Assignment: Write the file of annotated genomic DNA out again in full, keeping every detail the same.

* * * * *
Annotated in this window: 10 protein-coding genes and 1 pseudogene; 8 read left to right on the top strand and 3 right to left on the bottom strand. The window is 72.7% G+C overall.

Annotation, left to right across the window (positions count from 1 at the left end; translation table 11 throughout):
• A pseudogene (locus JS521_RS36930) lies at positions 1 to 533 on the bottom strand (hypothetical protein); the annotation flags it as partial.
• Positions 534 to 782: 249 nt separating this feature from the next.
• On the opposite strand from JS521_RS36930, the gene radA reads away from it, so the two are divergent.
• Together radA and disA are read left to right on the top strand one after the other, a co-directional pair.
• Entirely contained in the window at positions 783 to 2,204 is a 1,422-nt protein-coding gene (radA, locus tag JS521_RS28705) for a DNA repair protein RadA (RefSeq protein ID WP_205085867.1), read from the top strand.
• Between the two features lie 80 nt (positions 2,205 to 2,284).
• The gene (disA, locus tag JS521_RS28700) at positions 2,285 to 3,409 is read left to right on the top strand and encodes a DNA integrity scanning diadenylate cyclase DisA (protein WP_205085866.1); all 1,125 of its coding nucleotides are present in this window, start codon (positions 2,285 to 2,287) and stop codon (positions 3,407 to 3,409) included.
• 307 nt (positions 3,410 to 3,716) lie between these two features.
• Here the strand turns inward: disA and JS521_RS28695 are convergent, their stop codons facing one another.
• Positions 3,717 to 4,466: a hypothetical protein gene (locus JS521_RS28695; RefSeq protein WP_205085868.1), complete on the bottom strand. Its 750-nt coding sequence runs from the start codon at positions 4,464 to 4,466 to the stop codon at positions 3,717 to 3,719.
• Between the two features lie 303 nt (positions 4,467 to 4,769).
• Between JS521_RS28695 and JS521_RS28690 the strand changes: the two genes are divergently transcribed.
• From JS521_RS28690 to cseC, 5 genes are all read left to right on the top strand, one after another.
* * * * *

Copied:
Annotated in this window: 10 protein-coding genes and 1 pseudogene; 8 read left to right on the top strand and 3 right to left on the bottom strand. The window is 72.7% G+C overall.

Annotation, left to right across the window (positions count from 1 at the left end; translation table 11 throughout):
• A pseudogene (locus JS521_RS36930) lies at positions 1 to 533 on the bottom strand (hypothetical protein); the annotation flags it as partial.
• Positions 534 to 782: 249 nt separating this feature from the next.
• On the opposite strand from JS521_RS36930, the gene radA reads away from it, so the two are divergent.
• Together radA and disA are read left to right on the top strand one after the other, a co-directional pair.
• Entirely contained in the window at positions 783 to 2,204 is a 1,422-nt protein-coding gene (radA, locus tag JS521_RS28705) for a DNA repair protein RadA (RefSeq protein ID WP_205085867.1), read from the top strand.
• Between the two features lie 80 nt (positions 2,205 to 2,284).
• The gene (disA, locus tag JS521_RS28700) at positions 2,285 to 3,409 is read left to right on the top strand and encodes a DNA integrity scanning diadenylate cyclase DisA (protein WP_205085866.1); all 1,125 of its coding nucleotides are present in this window, start codon (positions 2,285 to 2,287) and stop codon (positions 3,407 to 3,409) included.
• 307 nt (positions 3,410 to 3,716) lie between these two features.
• Here the strand turns inward: disA and JS521_RS28695 are convergent, their stop codons facing one another.
• Positions 3,717 to 4,466: a hypothetical protein gene (locus JS521_RS28695; RefSeq protein WP_205085868.1), complete on the bottom strand. Its 750-nt coding sequence runs from the start codon at positions 4,464 to 4,466 to the stop codon at positions 3,717 to 3,719.
• Between the two features lie 303 nt (positions 4,467 to 4,769).
• Between JS521_RS28695 and JS521_RS28690 the strand changes: the two genes are divergently transcribed.
• From JS521_RS28690 to cseC, 5 genes are all read left to right on the top strand, one after another.